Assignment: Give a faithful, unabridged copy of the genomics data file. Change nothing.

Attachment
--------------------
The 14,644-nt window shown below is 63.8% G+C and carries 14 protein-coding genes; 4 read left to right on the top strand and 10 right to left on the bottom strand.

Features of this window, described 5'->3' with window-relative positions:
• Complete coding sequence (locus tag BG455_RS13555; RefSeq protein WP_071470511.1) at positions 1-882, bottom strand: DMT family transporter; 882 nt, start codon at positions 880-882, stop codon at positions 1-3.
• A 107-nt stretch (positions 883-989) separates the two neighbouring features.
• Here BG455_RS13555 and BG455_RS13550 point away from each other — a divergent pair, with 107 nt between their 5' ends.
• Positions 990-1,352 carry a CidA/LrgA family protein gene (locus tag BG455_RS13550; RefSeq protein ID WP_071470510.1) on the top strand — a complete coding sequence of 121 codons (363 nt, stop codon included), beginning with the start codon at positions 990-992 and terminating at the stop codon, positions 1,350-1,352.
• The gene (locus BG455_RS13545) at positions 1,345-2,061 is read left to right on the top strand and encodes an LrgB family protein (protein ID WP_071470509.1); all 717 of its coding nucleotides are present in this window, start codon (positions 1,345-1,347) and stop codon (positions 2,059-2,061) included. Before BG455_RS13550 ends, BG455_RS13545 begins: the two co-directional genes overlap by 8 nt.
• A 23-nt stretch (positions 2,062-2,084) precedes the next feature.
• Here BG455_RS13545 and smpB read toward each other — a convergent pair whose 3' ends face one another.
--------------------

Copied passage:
The 14,644-nt window shown below is 63.8% G+C and carries 14 protein-coding genes; 4 read left to right on the top strand and 10 right to left on the bottom strand.

Features of this window, described 5'->3' with window-relative positions:
• Complete coding sequence (locus tag BG455_RS13555; RefSeq protein WP_071470511.1) at positions 1-882, bottom strand: DMT family transporter; 882 nt, start codon at positions 880-882, stop codon at positions 1-3.
• A 107-nt stretch (positions 883-989) separates the two neighbouring features.
• Here BG455_RS13555 and BG455_RS13550 point away from each other — a divergent pair, with 107 nt between their 5' ends.
• Positions 990-1,352 carry a CidA/LrgA family protein gene (locus tag BG455_RS13550; RefSeq protein ID WP_071470510.1) on the top strand — a complete coding sequence of 121 codons (363 nt, stop codon included), beginning with the start codon at positions 990-992 and terminating at the stop codon, positions 1,350-1,352.
• The gene (locus BG455_RS13545) at positions 1,345-2,061 is read left to right on the top strand and encodes an LrgB family protein (protein ID WP_071470509.1); all 717 of its coding nucleotides are present in this window, start codon (positions 1,345-1,347) and stop codon (positions 2,059-2,061) included. Before BG455_RS13550 ends, BG455_RS13545 begins: the two co-directional genes overlap by 8 nt.
• A 23-nt stretch (positions 2,062-2,084) precedes the next feature.
• Here BG455_RS13545 and smpB read toward each other — a convergent pair whose 3' ends face one another.